In the pilgrims’ footsteps part II.

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Lake Mjøsa from the shoreline

Lake Mjøsa

The first two days’ exploration, involving aquavit, wandering and steam paddling, provided an excellent and varied intro to the Hamar region, its history and culture. In fact, my time here had been so good I figured it would be hard to top, but my guide Bente had two more exciting days in store for me.

The sun was still shining from a cloudless sky when the two of us set out – by car this time – to follow Lake Mjøsa to the north (all my explorations thus far had been taking me south of Hamar). Reaching the town of Moelv, with only a few sleepy streets to its name, we continued inland towards Ringsaker. This village is home to a 12th century limestone basilica, dedicated to patron saint Olav, who spent quite some time in the area before his death in 1030 (he was later canonised in 1164). A quick stop at the church and I was immediately struck (not “struck down”) by the gorgeous view. The 16th century Flemish altarpiece, a masterpiece to say the least, was nearly lost on me, for my sins, so lovely was the sunshine over Mjøsa.

A short drive from here lies the birthplace of one of Norway’s best-loved and most listened to singer-songwriters, Alf Prøysen (the website is only in Norwegian). Born to poor croft farmers in 1914, Prøysen initially dreamed of becoming an artist, but instead made a name for himself with his own songs, verse and children’s books. He passed away in 1970 and his family’s humble home is now open as a museum. Our guide Kristine showed us around the Prøysen museum and the new Prøysen centre (Prøysenhuset), opened for the 100th anniversary of his birth in 2014, all the while regaling us with several of his best-known songs. After the morning’s sight-seeing, a spot of lunch seemed like a good idea and we drove to Kvarstad Gård, another grand-looking farmhouse offering accommodation and food. Kvarstad Gård also has a farm shop selling local produce, including locally made chocolates, so that set me up nicely for the afternoon’s bike ride.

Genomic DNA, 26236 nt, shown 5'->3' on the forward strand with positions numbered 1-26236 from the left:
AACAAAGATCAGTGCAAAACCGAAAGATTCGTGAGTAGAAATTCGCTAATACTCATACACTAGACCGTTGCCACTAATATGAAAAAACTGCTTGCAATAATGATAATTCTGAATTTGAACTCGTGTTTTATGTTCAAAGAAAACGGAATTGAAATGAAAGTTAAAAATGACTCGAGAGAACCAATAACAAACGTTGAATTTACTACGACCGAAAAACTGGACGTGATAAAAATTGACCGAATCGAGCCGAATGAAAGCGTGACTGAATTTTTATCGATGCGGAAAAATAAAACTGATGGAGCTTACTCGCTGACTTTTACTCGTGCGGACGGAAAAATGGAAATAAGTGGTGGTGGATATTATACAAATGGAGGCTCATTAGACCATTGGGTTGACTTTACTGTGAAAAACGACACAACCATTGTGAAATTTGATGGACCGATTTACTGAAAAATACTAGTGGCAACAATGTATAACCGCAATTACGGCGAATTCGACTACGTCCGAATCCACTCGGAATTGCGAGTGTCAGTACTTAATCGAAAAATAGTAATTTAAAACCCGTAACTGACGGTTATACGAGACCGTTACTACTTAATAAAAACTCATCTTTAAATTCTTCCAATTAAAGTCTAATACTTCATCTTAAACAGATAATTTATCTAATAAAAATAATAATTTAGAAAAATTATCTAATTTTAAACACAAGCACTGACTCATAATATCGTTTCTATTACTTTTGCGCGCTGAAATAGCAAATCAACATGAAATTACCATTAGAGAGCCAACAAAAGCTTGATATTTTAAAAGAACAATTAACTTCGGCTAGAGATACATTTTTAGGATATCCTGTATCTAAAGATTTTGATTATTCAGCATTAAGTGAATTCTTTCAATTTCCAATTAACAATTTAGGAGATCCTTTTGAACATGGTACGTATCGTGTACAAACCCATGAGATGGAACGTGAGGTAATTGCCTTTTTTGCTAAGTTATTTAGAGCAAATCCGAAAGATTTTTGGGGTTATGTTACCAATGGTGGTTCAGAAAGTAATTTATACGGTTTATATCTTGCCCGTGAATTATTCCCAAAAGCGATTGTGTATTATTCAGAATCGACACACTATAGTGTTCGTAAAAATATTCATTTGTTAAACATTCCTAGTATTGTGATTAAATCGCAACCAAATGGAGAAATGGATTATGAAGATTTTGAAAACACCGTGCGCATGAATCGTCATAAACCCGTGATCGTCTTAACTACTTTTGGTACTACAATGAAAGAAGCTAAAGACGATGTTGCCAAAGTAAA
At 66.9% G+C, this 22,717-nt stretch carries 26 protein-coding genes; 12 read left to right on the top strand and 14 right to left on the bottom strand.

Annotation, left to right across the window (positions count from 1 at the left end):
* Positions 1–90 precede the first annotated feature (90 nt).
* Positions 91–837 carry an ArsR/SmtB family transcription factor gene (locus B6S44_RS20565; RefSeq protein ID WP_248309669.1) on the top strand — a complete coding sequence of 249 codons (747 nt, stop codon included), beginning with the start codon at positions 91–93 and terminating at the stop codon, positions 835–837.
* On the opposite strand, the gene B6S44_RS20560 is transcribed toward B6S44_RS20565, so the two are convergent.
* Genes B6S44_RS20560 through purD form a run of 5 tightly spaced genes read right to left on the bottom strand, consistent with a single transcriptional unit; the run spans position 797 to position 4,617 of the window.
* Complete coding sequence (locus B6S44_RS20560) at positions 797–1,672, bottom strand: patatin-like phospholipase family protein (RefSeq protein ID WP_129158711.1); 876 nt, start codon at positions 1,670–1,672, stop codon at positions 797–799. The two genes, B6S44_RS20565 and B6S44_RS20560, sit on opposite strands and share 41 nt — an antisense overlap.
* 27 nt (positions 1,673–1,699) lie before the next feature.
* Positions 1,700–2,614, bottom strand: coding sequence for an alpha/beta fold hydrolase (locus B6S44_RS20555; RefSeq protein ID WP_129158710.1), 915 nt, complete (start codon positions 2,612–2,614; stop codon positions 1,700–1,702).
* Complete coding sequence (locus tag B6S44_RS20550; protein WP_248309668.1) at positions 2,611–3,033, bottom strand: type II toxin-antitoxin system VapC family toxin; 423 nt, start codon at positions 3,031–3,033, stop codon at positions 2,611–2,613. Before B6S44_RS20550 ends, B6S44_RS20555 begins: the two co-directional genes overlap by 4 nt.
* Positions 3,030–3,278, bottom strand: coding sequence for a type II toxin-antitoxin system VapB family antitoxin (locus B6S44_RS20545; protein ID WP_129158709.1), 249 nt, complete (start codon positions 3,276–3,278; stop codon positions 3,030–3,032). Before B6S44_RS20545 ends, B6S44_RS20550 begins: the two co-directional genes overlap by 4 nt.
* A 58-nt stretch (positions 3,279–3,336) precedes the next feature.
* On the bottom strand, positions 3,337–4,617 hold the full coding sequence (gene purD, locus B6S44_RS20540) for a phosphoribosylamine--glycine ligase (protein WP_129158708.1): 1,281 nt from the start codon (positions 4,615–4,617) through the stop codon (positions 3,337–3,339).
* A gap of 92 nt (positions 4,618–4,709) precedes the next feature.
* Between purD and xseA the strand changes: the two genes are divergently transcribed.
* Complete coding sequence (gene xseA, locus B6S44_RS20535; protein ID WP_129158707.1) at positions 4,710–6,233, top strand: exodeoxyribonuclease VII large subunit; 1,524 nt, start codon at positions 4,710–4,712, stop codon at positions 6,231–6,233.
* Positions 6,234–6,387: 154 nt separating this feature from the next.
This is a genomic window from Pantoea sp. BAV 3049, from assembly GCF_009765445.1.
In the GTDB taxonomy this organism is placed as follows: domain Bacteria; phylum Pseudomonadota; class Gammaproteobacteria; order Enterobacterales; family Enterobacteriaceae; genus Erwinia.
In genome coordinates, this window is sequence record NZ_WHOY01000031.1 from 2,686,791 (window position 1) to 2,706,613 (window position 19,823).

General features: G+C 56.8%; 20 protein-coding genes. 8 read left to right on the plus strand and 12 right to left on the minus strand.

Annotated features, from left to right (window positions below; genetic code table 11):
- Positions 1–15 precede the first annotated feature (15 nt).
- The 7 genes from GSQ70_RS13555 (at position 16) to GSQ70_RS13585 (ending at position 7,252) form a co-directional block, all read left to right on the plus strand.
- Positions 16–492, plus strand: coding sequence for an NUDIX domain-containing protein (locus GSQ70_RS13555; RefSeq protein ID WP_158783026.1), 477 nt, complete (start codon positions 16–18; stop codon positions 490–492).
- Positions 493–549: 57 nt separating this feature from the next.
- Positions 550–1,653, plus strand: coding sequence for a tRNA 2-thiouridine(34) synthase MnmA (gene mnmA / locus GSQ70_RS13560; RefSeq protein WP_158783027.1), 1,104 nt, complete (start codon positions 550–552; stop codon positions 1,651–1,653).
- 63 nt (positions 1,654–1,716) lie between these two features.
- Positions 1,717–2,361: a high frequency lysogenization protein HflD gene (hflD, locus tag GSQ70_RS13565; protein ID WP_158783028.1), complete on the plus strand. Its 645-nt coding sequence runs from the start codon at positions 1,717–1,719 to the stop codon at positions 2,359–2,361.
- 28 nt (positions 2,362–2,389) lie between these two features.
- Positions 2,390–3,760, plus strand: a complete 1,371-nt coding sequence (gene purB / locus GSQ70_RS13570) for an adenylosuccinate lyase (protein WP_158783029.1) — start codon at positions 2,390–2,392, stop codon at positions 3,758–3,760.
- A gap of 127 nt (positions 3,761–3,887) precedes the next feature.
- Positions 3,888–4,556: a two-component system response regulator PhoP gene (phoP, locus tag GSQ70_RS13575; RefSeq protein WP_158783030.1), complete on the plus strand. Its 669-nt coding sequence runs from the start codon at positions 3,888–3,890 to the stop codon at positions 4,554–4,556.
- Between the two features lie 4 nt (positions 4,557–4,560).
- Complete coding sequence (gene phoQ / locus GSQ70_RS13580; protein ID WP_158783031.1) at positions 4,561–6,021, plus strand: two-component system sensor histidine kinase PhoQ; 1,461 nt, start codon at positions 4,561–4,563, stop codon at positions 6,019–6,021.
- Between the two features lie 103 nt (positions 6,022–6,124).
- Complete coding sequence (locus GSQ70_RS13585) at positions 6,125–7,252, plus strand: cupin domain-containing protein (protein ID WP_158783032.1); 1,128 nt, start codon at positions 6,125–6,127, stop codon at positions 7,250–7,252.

Ottestadstein pilgrims way with a walker

The Ottestadstein pilgrims trail

I admit it had been a while since I cycled much further than 10 km in one go, so I spent the afternoon breaking myself in gently. Starting off on the outskirts of Hamar, my guide and I cycled through town, following the waters of Mjøsa, still looking calm and pristine in the afternoon sunlight. The lake isn’t always as kind, however, and a large stone boulder marks the height of the floodwaters that have affected the town over the decades. Cycling past the centre and small boat harbour, we reached one of the oldest parts of Hamar, Domkirkeodden, or Cathedral Peninsula, dating back to the 11th century. The cathedral here was ruined by my pesky fellow Swedes in 1567, but the glass-encased ruin is worth a visit, as are the in- and outdoor museums.